Returning home I was informed that the ‘Island Refrigeration Expert’ had been round and identified the problem = no gas. This made sense to me, and was part of the correct diagnosis. It seemed he would be back next evening with a ‘truck’, and take it home for repairs. Ok.


The very next evening, around 7pm he rocks-up with a youth who has a commercial tricycle – one with a cargo space. They load the fridge onto the trike and depart with the fridge in a horizontal position. Hmmm, maybe ok if going for repairs?


Same time next eve, and the Island Refrigeration Expert + a different lad and ‘Island Truck-trike’ rock –up with a vertical refrigerator in tow. Pleasing! I follow his explanation better than Siu Ying (It’s a boy thingy) and as well as topping up the gas, he has replaced three parts (Showing them to us), being the fans and associated components. This is a complicated fridge/freezer, and has separate temperature controls for refrigerator and freezer sections, and several fans which do some pretty nifty things with cold air. It is also frost-free, meaning that warm air is circulated around the chill panels outside of the main storage areas, and excess moisture on cooling, condenses into water and is conducted away via pipes. Therefore the cold air within the fridge and freezer has no water content. Pretty nifty! Apologies to the girls reading, and disinterested blokes; but I am pretty wowed by the design of this fridge – if it actually works now, that is?


Well, it fires up and gets to work immediately, and within 30 minutes I have cold beer. Result! It’s been a ‘boster’ ever since and well worth the 10 quid it cost me to get it working properly



From previous you may also know that my computers have been plagued by Gremlins over the last 8-months. My Sister says these are real, live, ethereal beings! I am pretty sure they have not followed us to this island home, or if they did, they have found it not to their liking and departed hastily.


Anyways; I had taken the main computer downstairs ready to head-off to Gaogong (Jiu Jiang, the main town close to the island), as soon as I located a suitable repair shop. Our Landlady (Mok Tai) and her husband (Mok San) dropped by to kill some time one recent evening, and to take us to see the island Cantonese Opera (That’s another story for later). During chatting, Mok San notices the pc, and this is apparently what he does for a living. Language concerning the internals of computers can be a problem for the uninitiated in UK, never mind relying on my pigeon Cantonese; so I whip the side cover off and point at the hard drive whilst saying ‘dead’. I then produce a copy of Windows XP service pack 3, which is actually the Chinese ‘English’ install, and try to say I want this in SP 2. He goes off with the Computer and CD (Cost me all of 70 pence sterling!), saying he would return with it fixed in a few days.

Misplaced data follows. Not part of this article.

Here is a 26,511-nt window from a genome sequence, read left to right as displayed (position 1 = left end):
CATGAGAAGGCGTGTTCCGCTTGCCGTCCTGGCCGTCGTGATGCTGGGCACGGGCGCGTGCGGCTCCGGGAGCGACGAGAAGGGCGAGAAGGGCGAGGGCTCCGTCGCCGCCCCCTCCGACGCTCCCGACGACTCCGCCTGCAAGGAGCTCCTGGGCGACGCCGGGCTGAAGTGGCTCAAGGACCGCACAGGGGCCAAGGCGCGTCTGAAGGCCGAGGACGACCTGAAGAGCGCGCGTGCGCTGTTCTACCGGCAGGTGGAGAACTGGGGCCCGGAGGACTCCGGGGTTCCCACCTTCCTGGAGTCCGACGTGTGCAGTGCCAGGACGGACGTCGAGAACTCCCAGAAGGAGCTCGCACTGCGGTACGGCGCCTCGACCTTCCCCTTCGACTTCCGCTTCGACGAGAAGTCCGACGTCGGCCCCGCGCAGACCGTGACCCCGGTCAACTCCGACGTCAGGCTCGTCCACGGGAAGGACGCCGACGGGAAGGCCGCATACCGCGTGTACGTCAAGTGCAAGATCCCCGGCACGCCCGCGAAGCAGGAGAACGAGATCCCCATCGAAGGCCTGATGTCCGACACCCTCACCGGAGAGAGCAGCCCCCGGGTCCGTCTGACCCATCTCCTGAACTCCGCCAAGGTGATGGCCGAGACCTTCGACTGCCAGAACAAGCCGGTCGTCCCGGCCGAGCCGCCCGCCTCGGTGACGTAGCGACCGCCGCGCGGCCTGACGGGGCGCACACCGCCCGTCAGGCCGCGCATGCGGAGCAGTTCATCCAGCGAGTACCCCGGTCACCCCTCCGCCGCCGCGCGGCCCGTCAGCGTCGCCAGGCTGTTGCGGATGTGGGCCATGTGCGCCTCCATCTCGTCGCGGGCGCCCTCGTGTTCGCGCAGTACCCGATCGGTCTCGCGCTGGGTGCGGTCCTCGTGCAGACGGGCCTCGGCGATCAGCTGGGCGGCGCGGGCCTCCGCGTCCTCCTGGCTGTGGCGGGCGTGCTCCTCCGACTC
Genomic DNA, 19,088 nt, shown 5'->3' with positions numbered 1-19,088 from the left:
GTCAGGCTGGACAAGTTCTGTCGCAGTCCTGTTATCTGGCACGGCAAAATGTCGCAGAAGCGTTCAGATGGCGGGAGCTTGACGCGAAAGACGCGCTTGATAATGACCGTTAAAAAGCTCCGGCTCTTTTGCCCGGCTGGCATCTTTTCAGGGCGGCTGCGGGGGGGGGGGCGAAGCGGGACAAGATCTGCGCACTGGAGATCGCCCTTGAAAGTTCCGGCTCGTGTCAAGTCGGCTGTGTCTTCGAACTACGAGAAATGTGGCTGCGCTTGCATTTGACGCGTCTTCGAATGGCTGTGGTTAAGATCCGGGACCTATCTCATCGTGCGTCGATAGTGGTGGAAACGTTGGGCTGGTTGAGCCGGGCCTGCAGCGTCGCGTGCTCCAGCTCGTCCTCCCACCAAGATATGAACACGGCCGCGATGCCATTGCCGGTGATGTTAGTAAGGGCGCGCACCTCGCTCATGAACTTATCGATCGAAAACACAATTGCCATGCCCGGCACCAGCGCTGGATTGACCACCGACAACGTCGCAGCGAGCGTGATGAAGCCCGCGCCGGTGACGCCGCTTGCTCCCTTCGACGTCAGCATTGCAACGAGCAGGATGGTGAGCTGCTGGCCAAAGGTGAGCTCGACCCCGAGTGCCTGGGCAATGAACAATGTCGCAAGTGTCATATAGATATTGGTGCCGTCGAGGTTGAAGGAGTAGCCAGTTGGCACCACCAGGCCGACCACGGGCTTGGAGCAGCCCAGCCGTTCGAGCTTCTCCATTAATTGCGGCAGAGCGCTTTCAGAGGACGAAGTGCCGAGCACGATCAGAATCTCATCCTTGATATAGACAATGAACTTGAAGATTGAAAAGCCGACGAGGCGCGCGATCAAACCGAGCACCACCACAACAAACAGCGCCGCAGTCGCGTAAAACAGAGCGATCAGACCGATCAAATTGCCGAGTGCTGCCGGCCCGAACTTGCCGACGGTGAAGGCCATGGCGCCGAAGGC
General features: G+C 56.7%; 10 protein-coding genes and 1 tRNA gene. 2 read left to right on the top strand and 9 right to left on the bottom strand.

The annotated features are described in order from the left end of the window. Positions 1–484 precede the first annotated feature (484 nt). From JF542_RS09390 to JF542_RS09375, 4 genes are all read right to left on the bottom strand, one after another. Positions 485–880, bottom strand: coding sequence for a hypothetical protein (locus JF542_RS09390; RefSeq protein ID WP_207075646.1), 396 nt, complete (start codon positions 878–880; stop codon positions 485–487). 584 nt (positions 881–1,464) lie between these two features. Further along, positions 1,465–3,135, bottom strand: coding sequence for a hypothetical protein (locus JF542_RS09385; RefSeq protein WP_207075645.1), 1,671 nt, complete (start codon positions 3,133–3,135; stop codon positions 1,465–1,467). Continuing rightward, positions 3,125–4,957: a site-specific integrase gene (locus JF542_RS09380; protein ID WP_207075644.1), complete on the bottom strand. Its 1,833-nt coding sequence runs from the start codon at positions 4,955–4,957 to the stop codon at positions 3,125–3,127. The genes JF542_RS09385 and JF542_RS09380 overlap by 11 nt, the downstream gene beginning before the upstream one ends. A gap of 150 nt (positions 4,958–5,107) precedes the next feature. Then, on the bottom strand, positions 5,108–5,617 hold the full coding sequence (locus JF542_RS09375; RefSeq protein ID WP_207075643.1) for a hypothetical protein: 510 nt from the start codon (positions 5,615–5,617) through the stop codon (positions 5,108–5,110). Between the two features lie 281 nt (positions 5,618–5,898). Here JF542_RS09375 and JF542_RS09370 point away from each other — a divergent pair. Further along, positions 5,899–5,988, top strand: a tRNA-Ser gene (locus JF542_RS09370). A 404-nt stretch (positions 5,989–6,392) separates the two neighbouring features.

I think this may mean ‘tomorrow’, as he hasn’t returned with it yet. When he does I will update this paragraph (Or section?) accordingly.


Note: This will become (and already is) an ongoing saga. More next time in ‘Island Life 2 - Carry on up the Restaurant’.


Curtain track:

Native Chinese curtain track fixtures are intolerable things. These are the things that support the pole that carries the sliders, which affix to the attachments that have to be removed before you wash the curtains. The curtains were washed. There were a pile of fixtures and poles, and my lovely office does get a tad hot during the afternoon, so curtains to stop the sun are essential for a cool lifestyle. The wall fittings are made from a thin Chinese pig-iron which is chrome plated on the good ones or aluminium plated on the cheap ones. Ours are painted with silver paint. What happens during production, is that the base is extruded from a tube to form the wall anchor. This means the metal surrounding the screw fixture points is especially thin. It breaks incredibly easily on the chrome plated ones, and other versions more so. I was happily fixing these, when Chinese guests arrived, and one later insisted on helping me. Durrr! I knew what would happen, so started unraveling some thin rope to use instead.


Ping! Sure enough, a Chinese curtain hanger wall fixture just broke. It happens every time. My friends departed after assurances from me that I would get an expert to do this for me. Close door, and back to plan ‘B’. These fittings have 3 screw holes, most of which are nailed into place. However, there are usually one or two screws used for each, and these I wrapped the twine around securely, attached the curtain poles with seaman’s knots, and hung the curtains. Works perfectly = Job done! :- )